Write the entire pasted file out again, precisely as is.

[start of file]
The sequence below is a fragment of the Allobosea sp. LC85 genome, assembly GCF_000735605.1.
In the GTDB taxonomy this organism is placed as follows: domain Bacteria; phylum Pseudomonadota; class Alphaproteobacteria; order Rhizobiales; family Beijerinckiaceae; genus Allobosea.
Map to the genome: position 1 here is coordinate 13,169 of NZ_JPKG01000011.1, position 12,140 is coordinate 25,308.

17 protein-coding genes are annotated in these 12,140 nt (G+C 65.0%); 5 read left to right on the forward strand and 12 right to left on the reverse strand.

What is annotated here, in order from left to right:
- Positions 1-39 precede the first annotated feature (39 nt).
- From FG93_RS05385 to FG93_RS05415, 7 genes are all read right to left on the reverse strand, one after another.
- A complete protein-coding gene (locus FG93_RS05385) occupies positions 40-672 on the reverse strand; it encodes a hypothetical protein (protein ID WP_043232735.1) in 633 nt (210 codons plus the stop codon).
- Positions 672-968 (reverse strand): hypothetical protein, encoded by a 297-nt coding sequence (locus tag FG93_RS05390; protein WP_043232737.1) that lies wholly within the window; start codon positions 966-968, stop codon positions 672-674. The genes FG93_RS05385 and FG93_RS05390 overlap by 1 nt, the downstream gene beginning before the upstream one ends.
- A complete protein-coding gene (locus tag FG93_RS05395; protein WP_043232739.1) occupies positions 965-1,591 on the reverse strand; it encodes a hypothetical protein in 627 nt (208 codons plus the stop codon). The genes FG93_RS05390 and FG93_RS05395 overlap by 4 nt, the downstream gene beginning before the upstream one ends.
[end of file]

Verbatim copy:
The sequence below is a fragment of the Allobosea sp. LC85 genome, assembly GCF_000735605.1.
In the GTDB taxonomy this organism is placed as follows: domain Bacteria; phylum Pseudomonadota; class Alphaproteobacteria; order Rhizobiales; family Beijerinckiaceae; genus Allobosea.
Map to the genome: position 1 here is coordinate 13,169 of NZ_JPKG01000011.1, position 12,140 is coordinate 25,308.

17 protein-coding genes are annotated in these 12,140 nt (G+C 65.0%); 5 read left to right on the forward strand and 12 right to left on the reverse strand.

What is annotated here, in order from left to right:
- Positions 1-39 precede the first annotated feature (39 nt).
- From FG93_RS05385 to FG93_RS05415, 7 genes are all read right to left on the reverse strand, one after another.
- A complete protein-coding gene (locus FG93_RS05385) occupies positions 40-672 on the reverse strand; it encodes a hypothetical protein (protein ID WP_043232735.1) in 633 nt (210 codons plus the stop codon).
- Positions 672-968 (reverse strand): hypothetical protein, encoded by a 297-nt coding sequence (locus tag FG93_RS05390; protein WP_043232737.1) that lies wholly within the window; start codon positions 966-968, stop codon positions 672-674. The genes FG93_RS05385 and FG93_RS05390 overlap by 1 nt, the downstream gene beginning before the upstream one ends.
- A complete protein-coding gene (locus tag FG93_RS05395; protein WP_043232739.1) occupies positions 965-1,591 on the reverse strand; it encodes a hypothetical protein in 627 nt (208 codons plus the stop codon). The genes FG93_RS05390 and FG93_RS05395 overlap by 4 nt, the downstream gene beginning before the upstream one ends.